Energy Is Forever is an album of aesthetic undulations, heavily influenced by the way Jones chooses to foreground his collaborators. Still, he never loses the plot, unifying the record, at least in part, through a canny shuffling of his co-conspirators. In fact, the only tracks that don't feature one or more of Sanghera, Yasin, or Andrau are 'Vampire Moth' and 'Huntress', and they, of course, feature Jones, a unifying factor in and of himself. It is his record, after all, which funnily enough, is often easy to forget, as he somehow slips into the background despite his sonic signature and bracing beats being all over the place. Welcome to UKAEA, your one-stop source for ego death, 2020.

In a rather roundabout way, this brings me back to setpieces, cameo appearances. Earlier, I mentioned the Avengers pictures, but really, Energy Is Forever is more like a version of Captain America: Civil War that doesn't stink. That one's ostensibly a movie about Cap, but it's so chock full of guests that it becomes a de facto Avengers vehicle. Which is almost the story here, but Jones doesn't push it quite so far, Energy Is Forever never becomes something other than a UKAEA record. Sure, it's built out of the musical equivalent of gonzo action sequences loaded with wild fight choreography, with tracks that could translate into massive spectacles on the big screen, but that's a virtue not a problem. I mean, if Hulk shows up, you want to see him smash some stuff, right?

So, when Aja Ireland appears on 'Vampire Moth', the track is ferocious and monstrously heavy, knotted up with pummelling percussion and otherworldly shrieks and stuttering static. By contrast, there's 'Salt To Sea', a plaintive number that leans heavily on Yasin's incredibly affecting, emotionally complex vocals, Sanghera's djembe, and Hannon's violin. It builds up steam as Jones and his collaborators play around and with each other, eventually climaxing in a cyclone of clattering rhythms. Featuring most of Sly, Andrau, Morgan, and Blackburn, 'Benzene Hex' rages and skronks – a bunch of bass clarinets in a railway collision. The album closes with 'Radio Zero', an aural assault, all noise and subs and David Jones's recordings of bees, anchored by Andrau's myriad contributions to the track (electronics, percussion, tape manipulation) but most of all by her spoken word vocals.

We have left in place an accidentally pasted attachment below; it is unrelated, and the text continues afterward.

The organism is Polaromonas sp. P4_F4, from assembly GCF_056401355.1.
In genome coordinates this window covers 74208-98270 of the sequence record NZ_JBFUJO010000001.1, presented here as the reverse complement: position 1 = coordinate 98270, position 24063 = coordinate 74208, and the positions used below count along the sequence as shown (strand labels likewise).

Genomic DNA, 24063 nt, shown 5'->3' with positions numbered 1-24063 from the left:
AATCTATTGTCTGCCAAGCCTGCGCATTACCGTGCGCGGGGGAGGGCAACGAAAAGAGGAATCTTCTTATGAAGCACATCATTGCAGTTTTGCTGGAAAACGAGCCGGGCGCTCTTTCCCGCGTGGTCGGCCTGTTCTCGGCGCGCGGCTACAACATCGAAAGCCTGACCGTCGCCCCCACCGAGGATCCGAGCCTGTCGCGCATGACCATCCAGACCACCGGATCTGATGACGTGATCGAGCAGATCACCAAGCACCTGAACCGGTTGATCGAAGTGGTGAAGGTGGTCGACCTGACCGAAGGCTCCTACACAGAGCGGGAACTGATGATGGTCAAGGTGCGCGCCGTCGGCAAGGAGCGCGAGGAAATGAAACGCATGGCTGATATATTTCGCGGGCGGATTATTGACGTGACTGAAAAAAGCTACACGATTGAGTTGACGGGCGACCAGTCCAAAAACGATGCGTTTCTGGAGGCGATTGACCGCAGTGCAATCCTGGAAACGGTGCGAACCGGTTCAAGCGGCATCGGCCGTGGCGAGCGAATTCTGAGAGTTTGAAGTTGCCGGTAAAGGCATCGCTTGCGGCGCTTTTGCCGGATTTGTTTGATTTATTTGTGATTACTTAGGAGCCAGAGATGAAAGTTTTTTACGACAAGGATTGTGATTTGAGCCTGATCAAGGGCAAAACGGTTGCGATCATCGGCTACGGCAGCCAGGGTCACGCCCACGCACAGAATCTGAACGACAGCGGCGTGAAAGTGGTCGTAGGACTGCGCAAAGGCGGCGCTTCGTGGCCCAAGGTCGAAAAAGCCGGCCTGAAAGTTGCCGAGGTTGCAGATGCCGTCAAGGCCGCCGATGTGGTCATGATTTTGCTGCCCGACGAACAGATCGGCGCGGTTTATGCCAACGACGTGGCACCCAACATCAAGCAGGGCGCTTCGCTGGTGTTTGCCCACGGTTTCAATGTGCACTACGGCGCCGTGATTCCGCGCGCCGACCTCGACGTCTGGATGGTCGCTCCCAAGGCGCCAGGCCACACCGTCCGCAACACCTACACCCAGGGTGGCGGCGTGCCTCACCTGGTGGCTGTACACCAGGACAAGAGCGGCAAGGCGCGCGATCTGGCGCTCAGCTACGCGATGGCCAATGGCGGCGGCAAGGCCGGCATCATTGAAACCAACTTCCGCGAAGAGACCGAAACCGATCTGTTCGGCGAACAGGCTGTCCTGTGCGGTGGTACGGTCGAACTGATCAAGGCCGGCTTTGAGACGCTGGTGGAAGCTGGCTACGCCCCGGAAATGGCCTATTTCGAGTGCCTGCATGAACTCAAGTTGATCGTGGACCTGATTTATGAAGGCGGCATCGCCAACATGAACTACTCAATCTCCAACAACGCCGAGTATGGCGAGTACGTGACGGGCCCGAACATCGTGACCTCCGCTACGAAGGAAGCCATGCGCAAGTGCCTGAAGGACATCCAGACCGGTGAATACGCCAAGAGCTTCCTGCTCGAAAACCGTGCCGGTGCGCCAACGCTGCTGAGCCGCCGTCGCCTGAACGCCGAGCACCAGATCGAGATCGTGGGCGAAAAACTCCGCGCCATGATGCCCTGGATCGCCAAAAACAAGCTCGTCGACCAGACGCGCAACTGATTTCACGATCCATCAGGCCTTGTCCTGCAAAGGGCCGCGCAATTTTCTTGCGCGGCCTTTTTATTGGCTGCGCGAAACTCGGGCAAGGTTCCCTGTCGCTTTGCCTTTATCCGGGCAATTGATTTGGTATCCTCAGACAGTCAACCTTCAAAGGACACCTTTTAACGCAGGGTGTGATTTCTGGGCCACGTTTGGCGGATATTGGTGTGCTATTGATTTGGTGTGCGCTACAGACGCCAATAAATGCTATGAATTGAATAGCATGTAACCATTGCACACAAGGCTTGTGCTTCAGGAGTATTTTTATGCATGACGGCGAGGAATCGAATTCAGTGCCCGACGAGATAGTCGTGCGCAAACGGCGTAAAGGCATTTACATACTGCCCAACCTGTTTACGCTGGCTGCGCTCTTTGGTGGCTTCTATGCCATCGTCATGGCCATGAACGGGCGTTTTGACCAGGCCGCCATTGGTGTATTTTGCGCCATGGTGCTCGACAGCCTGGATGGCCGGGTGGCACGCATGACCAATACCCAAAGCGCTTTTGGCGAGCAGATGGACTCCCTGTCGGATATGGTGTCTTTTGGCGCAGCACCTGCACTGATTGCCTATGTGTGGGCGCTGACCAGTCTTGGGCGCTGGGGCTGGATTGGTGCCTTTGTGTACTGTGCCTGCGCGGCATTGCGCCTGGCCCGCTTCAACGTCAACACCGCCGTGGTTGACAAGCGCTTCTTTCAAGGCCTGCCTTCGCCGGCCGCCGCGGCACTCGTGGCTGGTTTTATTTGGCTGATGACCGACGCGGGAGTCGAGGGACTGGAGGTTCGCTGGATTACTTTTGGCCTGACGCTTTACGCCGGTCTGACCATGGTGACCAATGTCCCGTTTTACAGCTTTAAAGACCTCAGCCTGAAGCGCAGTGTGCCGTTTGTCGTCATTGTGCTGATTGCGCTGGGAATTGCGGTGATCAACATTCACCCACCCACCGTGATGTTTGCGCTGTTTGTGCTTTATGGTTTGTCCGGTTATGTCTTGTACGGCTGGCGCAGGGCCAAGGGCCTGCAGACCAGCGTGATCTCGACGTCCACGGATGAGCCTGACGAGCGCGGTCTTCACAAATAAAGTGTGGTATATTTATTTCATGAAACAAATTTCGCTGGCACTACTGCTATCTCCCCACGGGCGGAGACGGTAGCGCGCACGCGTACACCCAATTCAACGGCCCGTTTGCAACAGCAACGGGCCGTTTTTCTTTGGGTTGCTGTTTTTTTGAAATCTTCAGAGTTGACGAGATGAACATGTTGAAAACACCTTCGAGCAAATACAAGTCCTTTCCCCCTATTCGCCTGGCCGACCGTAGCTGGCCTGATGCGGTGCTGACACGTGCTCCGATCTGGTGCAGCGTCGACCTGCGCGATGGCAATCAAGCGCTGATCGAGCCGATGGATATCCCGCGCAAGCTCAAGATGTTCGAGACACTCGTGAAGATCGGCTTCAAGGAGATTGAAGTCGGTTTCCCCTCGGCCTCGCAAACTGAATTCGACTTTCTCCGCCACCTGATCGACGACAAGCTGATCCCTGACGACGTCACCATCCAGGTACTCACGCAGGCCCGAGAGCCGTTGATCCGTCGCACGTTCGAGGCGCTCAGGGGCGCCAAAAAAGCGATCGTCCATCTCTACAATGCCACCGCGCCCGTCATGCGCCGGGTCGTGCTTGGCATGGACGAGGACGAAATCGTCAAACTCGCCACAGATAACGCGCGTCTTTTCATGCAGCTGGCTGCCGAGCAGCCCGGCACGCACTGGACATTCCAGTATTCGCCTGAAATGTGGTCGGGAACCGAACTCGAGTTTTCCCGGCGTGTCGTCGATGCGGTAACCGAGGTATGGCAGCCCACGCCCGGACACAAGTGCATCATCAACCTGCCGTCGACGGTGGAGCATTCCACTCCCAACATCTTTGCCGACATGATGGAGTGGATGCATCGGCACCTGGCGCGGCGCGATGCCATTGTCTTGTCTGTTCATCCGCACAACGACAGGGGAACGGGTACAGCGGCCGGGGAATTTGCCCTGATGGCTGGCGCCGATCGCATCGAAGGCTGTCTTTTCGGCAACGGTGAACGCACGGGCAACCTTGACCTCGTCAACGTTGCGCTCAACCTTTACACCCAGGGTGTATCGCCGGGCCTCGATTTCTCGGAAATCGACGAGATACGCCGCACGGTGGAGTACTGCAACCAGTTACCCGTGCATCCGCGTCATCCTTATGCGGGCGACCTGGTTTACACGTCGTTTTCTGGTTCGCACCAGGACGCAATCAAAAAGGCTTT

In that same episode of New Weird Britain, Doran emphasises the power of UKAEA's live set, the impossibility of its transference to other media: "You really have to go down to a gig to experience it. It isn't going to work on a recording – it's just not relevant to them. It happens in that one moment, and it'll never happen again, so I'm afraid what you're hearing now just doesn't come close." Now, being thousands of miles away, I'm probably never going to experience UKAEA in this holistic way. I'll get slivers, fragments of the experience, but if the slivers and fragments are this overwhelmingly powerful, this thrilling, I'm honestly OK with that. You can't miss what you've never had, right?

Recently, I've found myself once again diving deep into Adrian Sherwood's early 80s productions -–particularly Dub Syndicate and African Head Charge – reading old reviews, scrounging up clippings. It occurs to me now that Sherwood and Jones are quite alike. Maybe not so much aesthetically, but in the way their collaborations ultimately capture portraits of Britain's multicultural creative fringe, those beautiful souls working in the gradients between things, outside of the mainstream. So, to steal a line from an old Sean O'Hagan review of One Way System: "If you are at all interested in [music] as experiment, as stimulant, as innovation once more, search this one out: it's the business."